Dwonna Know What I Think?”
A social/lifestyle advice and commentary column by guest contributor Dr. Dwonna Naomi Goldstone. Dr. Goldstone is a Professor of English and Coordinator of the African American Studies Minor at Austin Peay State University in Clarksville, Tennessee.
Dear “Dwonna Know What I Think?
What do you think about New Orleans Saints’ quarterback Drew Brees leaving a $3 tip on a $74 take-out order?
Dear “Peeved Waiter”:
For those who are unfamiliar with this story, here’s a tiny bit of background. Last week, the New Orleans Saints quarterback—who is scheduled to make $9.75 million this year in addition to a $250,000 workout bonus this summer—left a $3 tip on a $74 takeout order from the Del Mar Rendezvous restaurant in Del Mar, California. A minor scandal brewed, led by the gossip site “The Dirty” which ran a picture of Brees’ receipt with the caption, “Drew Brees must hate America like he hates writing zeros. Thanks for not helping our economy Drew.” Brees quickly responded to the criticism via Twitter: “In case anyone still cares about this report: I tipped $3 on a takeout order. Had we sat down it would have been 20%.” The restaurant’s managing partner issued an apology to Brees and to “anyone else offended by the posting of this image” and pledged $888.88 to Brees’ charity.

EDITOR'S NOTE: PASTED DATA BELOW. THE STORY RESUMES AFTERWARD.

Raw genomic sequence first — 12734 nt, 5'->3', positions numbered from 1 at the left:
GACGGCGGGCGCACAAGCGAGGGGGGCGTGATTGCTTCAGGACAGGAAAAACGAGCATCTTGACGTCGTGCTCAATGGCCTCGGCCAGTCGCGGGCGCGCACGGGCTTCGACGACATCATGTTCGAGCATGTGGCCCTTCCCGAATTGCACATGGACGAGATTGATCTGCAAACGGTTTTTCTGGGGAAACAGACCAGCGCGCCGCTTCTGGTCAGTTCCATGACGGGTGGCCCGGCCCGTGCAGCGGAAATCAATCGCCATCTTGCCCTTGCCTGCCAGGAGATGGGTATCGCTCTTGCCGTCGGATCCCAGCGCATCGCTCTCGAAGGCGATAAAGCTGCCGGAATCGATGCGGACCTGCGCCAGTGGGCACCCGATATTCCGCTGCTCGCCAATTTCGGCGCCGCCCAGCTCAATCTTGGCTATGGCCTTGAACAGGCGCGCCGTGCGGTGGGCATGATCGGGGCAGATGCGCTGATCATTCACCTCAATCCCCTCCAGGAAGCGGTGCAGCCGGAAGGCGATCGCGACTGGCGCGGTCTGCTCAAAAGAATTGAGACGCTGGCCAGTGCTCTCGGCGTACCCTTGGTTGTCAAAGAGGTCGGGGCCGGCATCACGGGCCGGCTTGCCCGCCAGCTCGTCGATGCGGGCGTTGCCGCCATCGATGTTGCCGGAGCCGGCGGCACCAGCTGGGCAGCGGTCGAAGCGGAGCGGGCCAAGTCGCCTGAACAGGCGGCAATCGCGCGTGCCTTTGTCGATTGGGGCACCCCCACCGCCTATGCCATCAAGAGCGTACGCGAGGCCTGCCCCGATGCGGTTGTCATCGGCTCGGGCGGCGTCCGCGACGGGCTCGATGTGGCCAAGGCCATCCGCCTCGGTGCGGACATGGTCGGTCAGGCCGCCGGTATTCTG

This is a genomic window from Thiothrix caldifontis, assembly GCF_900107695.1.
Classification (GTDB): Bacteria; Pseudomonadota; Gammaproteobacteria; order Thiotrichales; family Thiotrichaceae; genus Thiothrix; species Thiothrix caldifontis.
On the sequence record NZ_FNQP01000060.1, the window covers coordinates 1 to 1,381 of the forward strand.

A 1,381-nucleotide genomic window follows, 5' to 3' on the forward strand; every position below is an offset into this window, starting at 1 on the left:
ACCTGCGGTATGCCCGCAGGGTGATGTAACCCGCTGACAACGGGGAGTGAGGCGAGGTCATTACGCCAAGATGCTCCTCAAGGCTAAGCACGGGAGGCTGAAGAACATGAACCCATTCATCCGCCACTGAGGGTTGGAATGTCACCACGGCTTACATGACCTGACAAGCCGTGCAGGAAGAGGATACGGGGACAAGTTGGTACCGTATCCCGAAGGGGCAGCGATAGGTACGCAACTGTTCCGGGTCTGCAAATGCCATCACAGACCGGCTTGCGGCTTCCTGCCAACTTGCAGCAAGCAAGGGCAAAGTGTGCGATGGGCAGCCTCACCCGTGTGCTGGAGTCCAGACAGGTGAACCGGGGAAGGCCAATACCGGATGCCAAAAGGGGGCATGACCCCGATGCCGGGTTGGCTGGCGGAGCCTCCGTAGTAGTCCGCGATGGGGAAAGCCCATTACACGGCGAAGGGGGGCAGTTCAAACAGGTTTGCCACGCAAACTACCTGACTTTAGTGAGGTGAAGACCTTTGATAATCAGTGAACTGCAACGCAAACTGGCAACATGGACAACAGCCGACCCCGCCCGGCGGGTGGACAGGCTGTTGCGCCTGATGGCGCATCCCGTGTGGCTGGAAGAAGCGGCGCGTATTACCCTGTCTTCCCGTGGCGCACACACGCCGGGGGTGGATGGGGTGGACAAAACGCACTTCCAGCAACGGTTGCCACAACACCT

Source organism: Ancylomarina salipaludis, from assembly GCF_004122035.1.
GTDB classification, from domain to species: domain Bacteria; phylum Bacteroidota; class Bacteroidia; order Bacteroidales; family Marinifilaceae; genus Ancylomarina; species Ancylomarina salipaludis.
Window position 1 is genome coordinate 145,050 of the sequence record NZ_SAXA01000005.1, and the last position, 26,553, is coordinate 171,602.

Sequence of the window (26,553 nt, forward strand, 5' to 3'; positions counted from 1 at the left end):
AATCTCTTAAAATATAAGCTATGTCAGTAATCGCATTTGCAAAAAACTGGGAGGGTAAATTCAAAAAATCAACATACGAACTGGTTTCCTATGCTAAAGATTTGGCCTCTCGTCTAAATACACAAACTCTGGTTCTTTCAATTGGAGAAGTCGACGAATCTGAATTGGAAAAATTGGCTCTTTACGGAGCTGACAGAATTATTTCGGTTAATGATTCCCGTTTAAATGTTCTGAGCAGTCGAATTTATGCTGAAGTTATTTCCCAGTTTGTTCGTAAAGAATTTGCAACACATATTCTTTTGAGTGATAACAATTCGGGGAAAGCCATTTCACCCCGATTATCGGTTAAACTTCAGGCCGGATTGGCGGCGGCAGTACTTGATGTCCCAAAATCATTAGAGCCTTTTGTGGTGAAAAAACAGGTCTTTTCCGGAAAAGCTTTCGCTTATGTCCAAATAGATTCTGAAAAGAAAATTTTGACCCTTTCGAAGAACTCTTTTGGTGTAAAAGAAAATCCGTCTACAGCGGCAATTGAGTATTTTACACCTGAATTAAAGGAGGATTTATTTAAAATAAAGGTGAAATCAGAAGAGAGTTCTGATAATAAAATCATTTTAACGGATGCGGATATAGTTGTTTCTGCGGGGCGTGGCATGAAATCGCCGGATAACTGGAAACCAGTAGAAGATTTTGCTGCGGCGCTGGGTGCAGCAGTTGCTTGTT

The larger question, however, is should people tip on takeout orders, and if the answer is yes, how much should they tip? For those who have ever worked in the service industry or have known someone who lived on tips, tipping at least 15% even on takeout orders is probably standard.
I think one of the biggest “tipping fallacies” is that people should not have to tip on a takeout order because they did not get any service other than someone bringing out their food. Often this is not true, and the wait staff usually has to share their tips with the kitchen and the busboys. When I go to Cracker Barrel, for example, a waitress usually takes my order, and even though she often does not do much more than take my order and bring my food in a bag that the kitchen staff packed, she had to take time away from her other customers to take care of me. She deserves more than a dollar for her effort and time, and I always tip at least 15% percent.
I think it is good form—and good karma—to tip well, especially if you go to a place often. The staff will remember you fondly, and they will probably make sure that you are well taken care of the next time you come to pick up your order.
*Dr. Goldstone lives in Nashville with her four unruly dogs—Satchel Paige, Butterfly McQueen, Charlie Parker, and Lena Horne. She can be reached at firstname.lastname@example.org.